(7). The 1st Respondent in the course of the proceedings and contrary to its public statements and Guidelines and Regulations for the said election and in particular in paragraphs 25 and 28 of its Reply to the Petition and paragraphs 10 and 14 of the witness statement of its only witness (RW1), denied the existence of the said much publicized procedure of electronic transmission of the results of the said election directly from the polling units to its collation system claiming that the 1st Respondent had no collation system to which ‘polling units results were mandatorily required to be electronically transmitted or transferred directly by the Presiding Officers’.

(8). There was no evidence before the lower Court that the 1st Respondent altered its aforesaid Guidelines and Regulations to remove the said requirement of electronic transmission of the results of the election directly from the polling units to the 1st Respondent’s Collation System.

(9). The 1st Respondent conducted the said Presidential Election based on the gross misrepresentation to the Appellants and the general voting public that the Presiding Officers were going to electronically transmit the results of the said election directly from the polling units to the 1st Respondent’s Collation System.

(10). Contrary to the above unambiguous representations, undertakings and guarantees, the 1st Respondent neither deployed the electronic transmission of election results nor the electronic collation system in the said election, sabotaging the raison d’etre for the enactment of the new Electoral Act 2022 and the introduction of the technological innovations.

(11). Rather than hold the 1st Respondent (INEC) as a public institution accountable to the representations that it made pursuant to its statutory and constitutional duties which created legitimate expectation on the part of the Appellants, the lower court wrongly exonerated the 1st Respondent of any responsibility by holding that the use of the technological innovations to guarantee transparency was not mandatory.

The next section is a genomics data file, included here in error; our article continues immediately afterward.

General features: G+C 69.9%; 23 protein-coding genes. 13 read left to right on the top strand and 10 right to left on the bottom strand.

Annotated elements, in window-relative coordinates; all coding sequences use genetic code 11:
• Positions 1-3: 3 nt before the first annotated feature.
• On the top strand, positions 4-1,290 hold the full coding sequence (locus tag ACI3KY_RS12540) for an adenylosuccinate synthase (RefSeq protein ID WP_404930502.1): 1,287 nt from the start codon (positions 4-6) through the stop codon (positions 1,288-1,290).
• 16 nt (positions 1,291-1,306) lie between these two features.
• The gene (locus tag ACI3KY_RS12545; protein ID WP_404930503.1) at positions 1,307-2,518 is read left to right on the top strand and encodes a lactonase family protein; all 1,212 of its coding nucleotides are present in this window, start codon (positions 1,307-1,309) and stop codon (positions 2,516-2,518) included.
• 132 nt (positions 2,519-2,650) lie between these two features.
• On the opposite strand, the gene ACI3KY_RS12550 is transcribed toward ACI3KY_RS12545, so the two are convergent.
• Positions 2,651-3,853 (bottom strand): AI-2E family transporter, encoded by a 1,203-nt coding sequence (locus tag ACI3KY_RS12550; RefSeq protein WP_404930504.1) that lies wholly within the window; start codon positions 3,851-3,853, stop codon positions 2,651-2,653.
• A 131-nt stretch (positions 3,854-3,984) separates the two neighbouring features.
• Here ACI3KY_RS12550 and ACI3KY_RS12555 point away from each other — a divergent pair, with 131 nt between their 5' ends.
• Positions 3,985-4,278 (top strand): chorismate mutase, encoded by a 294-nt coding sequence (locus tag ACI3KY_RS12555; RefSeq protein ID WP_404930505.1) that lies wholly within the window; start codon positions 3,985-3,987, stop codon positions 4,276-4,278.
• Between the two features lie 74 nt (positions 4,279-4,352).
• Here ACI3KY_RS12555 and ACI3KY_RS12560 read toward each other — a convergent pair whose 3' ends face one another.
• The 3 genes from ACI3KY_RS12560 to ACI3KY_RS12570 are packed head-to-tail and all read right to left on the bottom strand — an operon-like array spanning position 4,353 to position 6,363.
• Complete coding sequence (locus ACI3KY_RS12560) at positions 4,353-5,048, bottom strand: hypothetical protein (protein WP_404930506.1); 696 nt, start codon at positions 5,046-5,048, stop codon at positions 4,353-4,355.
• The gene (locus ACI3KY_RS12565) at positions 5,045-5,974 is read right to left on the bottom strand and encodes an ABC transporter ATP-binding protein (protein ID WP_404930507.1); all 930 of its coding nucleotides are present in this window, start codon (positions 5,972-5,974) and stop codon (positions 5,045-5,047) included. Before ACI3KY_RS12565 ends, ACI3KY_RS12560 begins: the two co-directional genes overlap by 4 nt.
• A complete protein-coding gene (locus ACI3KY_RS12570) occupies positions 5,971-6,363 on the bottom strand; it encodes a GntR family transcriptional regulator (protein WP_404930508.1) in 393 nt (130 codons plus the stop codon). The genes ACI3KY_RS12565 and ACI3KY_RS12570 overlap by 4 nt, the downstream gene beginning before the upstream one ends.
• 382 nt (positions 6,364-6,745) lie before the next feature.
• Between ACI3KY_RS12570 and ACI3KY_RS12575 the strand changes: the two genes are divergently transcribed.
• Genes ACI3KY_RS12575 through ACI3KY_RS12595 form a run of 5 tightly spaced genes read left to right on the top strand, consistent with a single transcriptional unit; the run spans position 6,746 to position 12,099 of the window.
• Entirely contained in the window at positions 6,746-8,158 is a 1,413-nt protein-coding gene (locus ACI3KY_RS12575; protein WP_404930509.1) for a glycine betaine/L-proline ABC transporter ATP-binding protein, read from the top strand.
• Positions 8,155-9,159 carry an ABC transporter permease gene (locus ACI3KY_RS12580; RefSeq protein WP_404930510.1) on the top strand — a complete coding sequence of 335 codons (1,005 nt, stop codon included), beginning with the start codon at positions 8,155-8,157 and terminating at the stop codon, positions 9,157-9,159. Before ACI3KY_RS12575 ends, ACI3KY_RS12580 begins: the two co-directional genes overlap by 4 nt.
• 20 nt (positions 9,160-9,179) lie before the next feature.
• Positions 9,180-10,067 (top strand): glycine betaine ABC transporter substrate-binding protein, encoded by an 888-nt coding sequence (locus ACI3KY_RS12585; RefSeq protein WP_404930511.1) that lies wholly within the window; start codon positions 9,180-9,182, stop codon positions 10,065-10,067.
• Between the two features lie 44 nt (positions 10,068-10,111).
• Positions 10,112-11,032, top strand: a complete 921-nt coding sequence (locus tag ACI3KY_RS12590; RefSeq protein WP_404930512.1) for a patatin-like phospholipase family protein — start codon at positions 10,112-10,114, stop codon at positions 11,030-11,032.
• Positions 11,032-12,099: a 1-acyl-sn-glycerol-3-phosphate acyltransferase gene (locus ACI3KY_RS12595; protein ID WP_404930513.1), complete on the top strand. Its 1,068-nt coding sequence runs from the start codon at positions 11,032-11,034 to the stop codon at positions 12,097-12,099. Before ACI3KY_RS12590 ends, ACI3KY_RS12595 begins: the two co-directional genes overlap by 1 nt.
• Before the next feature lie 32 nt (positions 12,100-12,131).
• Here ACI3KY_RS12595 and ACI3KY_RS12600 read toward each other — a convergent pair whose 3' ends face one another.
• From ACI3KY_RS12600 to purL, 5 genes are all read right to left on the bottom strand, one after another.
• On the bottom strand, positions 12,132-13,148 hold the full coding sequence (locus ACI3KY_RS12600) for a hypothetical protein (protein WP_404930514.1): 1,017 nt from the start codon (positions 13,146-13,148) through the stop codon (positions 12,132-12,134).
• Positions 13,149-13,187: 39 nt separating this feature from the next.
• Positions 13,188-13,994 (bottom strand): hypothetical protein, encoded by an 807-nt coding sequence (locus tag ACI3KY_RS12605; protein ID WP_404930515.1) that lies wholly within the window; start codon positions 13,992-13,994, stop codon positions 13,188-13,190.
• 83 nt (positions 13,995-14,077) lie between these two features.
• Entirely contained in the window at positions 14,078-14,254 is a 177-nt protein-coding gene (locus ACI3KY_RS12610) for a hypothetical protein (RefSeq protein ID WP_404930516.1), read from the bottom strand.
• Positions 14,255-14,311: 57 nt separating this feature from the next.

(12). The said election was conducted based on very grave and gross misrepresentation and was therefore oppressive to the Appellants and thus not free and fair, and not in accordance with the principles of the Electoral Act 2022, and not protected by the presumption of regularity, as well as the preamble and the fundamental objectives and directive principles of State policy of the Constitution of the Federal Republic of Nigeria 1999 (as amended) adopted by the lower court.

(13). The grave misrepresentation negated the legal presumption of official regularity in favour of the 1st Respondent.

(14). The 1st Respondent as a public institution is not above the law, and not entitled to breach its own regulations with impunity, after clear and unambiguous representations upon which parties have placed reliance and entitled to legitimate expectation.

(15). The said election ought to have been nullified by reason of the said gross misrepresentation by a public institution based upon the “doctrine of legitimate expectation” as applied by the Supreme Court as a policy Court in STITCH VS. AG, FEDERATION (1986) 5 NWLR (Pt. 46) 1007.

In grounds 31, Atiku and PDP further contended that the tribunal erred in law when on the preliminary objection of INEC that one honourable Friday Adejo Chairman of Olamaboro Local Government Area of Kogi State and Governor Yahaya Bello of Kogi State ought to have been joined as respondents in the petition on the grounds of not infringing on their fundamental rights to fair hearing.

Atiku said that the said persons are not necessary or statutory respondents as envisaged by Section 133 of the Electoral Act, adding that no relief whatsoever was claimed against the said persons for which their non-joinder will affect their rights to fair hearing.

Atiku, therefore, maintained that the Supreme Court should nullify the declaration of Tinubu as winner of the presidential election on the grounds that he did not score the majority of the lawful votes in the February 25 presidential election.

Meanwhile, no date has been fixed for hearing in the appeal by the Supreme Court.
Source: https://everyday.ng